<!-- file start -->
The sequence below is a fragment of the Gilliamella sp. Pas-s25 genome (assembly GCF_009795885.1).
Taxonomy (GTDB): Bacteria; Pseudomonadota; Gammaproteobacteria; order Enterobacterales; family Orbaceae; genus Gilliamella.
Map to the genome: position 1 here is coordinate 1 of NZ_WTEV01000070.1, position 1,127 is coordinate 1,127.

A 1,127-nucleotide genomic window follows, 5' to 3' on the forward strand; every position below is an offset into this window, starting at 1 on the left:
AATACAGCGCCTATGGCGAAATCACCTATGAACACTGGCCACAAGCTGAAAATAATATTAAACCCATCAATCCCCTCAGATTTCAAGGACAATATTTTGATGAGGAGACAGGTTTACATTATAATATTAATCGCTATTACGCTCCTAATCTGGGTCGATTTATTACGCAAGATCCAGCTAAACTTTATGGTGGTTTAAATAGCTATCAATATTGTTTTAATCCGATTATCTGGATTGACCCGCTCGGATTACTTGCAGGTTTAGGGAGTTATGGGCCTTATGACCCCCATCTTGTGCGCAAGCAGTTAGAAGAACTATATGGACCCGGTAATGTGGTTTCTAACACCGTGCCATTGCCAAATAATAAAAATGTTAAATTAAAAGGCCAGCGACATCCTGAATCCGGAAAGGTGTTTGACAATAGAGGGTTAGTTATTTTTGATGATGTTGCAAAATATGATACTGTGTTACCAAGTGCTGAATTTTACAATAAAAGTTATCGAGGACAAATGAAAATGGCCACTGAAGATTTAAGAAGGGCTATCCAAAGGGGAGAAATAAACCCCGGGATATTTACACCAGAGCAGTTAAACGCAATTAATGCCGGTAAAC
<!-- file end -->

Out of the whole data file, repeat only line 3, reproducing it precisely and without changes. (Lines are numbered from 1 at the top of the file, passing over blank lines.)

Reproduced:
Map to the genome: position 1 here is coordinate 1 of NZ_WTEV01000070.1, position 1,127 is coordinate 1,127.